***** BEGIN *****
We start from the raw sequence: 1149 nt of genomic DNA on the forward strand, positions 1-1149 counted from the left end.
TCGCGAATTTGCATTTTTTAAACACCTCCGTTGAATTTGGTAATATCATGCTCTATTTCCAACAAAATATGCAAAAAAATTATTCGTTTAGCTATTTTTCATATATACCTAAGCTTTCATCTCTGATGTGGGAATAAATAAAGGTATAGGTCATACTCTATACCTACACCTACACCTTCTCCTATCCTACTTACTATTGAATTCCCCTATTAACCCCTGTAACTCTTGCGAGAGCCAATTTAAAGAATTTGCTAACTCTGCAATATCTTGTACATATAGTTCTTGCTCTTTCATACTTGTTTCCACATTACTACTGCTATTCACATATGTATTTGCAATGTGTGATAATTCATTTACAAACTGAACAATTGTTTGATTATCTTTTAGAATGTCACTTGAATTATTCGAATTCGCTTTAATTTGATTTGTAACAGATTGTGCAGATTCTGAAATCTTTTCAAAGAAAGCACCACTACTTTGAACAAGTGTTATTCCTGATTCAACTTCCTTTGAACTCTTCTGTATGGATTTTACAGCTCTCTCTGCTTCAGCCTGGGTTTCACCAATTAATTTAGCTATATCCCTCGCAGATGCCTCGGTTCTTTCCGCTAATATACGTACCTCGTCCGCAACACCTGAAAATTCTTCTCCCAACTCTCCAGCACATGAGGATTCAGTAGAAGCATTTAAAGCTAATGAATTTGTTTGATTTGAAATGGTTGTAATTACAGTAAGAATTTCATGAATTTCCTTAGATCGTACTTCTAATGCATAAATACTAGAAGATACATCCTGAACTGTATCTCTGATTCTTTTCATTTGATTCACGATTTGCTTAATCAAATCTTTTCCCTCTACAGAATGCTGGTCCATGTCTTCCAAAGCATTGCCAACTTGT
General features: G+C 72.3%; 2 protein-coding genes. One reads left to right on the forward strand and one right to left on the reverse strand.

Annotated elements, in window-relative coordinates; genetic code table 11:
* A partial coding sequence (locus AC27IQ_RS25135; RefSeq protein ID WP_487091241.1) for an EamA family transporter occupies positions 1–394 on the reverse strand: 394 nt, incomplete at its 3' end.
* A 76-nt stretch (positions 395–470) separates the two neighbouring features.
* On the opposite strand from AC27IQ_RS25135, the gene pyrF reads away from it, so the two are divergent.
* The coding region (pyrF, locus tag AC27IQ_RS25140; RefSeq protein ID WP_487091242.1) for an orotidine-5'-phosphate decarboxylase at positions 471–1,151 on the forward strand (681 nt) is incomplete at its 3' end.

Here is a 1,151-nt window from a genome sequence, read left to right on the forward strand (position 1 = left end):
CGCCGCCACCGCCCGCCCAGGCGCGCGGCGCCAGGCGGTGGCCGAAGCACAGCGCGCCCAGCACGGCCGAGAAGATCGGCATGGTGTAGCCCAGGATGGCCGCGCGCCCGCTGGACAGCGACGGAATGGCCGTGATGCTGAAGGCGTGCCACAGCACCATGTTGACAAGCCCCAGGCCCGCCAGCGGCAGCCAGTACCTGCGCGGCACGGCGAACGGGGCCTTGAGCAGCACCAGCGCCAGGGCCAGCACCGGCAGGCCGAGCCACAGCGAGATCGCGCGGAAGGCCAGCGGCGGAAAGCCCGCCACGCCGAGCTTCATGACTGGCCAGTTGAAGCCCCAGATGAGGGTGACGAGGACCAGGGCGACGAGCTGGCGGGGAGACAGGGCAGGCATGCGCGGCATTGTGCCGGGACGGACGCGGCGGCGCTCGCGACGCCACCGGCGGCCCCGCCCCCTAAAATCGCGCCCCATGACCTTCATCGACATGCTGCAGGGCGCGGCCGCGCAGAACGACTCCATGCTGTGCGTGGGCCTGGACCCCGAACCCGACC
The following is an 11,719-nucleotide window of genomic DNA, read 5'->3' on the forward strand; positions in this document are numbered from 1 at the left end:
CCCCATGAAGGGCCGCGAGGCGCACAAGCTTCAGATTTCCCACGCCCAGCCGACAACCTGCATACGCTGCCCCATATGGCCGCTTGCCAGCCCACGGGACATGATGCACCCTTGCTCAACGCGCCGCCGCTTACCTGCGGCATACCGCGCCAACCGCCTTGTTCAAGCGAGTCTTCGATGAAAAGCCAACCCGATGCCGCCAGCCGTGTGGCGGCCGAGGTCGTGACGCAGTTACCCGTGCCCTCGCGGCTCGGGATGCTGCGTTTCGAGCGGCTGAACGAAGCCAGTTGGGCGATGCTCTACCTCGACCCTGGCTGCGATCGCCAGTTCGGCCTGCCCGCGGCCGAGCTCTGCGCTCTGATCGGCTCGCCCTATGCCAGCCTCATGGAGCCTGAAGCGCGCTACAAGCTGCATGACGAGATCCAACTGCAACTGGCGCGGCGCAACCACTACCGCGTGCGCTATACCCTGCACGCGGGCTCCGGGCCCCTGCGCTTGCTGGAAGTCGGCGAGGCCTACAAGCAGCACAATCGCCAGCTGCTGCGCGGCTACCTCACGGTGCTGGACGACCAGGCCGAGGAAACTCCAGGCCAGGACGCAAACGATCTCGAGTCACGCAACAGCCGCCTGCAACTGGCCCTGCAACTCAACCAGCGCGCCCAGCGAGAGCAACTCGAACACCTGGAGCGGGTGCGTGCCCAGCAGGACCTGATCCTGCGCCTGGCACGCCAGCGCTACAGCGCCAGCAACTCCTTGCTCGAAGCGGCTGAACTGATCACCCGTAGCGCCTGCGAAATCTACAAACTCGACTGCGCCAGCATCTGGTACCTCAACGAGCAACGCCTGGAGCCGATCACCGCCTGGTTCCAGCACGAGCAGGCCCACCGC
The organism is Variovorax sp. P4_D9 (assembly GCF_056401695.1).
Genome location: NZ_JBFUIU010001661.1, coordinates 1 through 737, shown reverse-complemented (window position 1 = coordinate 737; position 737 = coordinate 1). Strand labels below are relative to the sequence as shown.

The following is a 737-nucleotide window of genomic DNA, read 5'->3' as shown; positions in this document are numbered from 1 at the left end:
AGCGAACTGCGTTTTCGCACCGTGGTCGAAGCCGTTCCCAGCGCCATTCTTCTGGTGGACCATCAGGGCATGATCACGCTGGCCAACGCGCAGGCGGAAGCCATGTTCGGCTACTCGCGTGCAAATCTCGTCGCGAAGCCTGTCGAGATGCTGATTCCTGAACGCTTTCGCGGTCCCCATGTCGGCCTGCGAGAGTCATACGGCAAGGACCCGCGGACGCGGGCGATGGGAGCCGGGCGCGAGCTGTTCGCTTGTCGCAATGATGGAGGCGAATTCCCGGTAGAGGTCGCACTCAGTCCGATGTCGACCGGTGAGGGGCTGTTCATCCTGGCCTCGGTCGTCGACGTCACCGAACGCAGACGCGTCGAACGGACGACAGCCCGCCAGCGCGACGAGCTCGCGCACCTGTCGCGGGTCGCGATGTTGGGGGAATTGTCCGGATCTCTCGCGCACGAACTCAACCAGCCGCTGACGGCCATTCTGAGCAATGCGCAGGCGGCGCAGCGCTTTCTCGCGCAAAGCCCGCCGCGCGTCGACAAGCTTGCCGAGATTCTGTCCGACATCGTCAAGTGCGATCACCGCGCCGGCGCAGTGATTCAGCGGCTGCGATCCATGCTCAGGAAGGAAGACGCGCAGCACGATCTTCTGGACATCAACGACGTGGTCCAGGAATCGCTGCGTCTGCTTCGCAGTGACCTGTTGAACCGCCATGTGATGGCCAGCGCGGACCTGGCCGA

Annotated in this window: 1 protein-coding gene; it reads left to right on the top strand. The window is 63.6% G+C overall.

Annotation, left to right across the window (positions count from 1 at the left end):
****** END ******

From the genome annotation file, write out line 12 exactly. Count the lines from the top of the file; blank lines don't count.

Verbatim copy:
CCCCATGAAGGGCCGCGAGGCGCACAAGCTTCAGATTTCCCACGCCCAGCCGACAACCTGCATACGCTGCCCCATATGGCCGCTTGCCAGCCCACGGGACATGATGCACCCTTGCTCAACGCGCCGCCGCTTACCTGCGGCATACCGCGCCAACCGCCTTGTTCAAGCGAGTCTTCGATGAAAAGCCAACCCGATGCCGCCAGCCGTGTGGCGGCCGAGGTCGTGACGCAGTTACCCGTGCCCTCGCGGCTCGGGATGCTGCGTTTCGAGCGGCTGAACGAAGCCAGTTGGGCGATGCTCTACCTCGACCCTGGCTGCGATCGCCAGTTCGGCCTGCCCGCGGCCGAGCTCTGCGCTCTGATCGGCTCGCCCTATGCCAGCCTCATGGAGCCTGAAGCGCGCTACAAGCTGCATGACGAGATCCAACTGCAACTGGCGCGGCGCAACCACTACCGCGTGCGCTATACCCTGCACGCGGGCTCCGGGCCCCTGCGCTTGCTGGAAGTCGGCGAGGCCTACAAGCAGCACAATCGCCAGCTGCTGCGCGGCTACCTCACGGTGCTGGACGACCAGGCCGAGGAAACTCCAGGCCAGGACGCAAACGATCTCGAGTCACGCAACAGCCGCCTGCAACTGGCCCTGCAACTCAACCAGCGCGCCCAGCGAGAGCAACTCGAACACCTGGAGCGGGTGCGTGCCCAGCAGGACCTGATCCTGCGCCTGGCACGCCAGCGCTACAGCGCCAGCAACTCCTTGCTCGAAGCGGCTGAACTGATCACCCGTAGCGCCTGCGAAATCTACAAACTCGACTGCGCCAGCATCTGGTACCTCAACGAGCAACGCCTGGAGCCGATCACCGCCTGGTTCCAGCACGAGCAGGCCCACCGC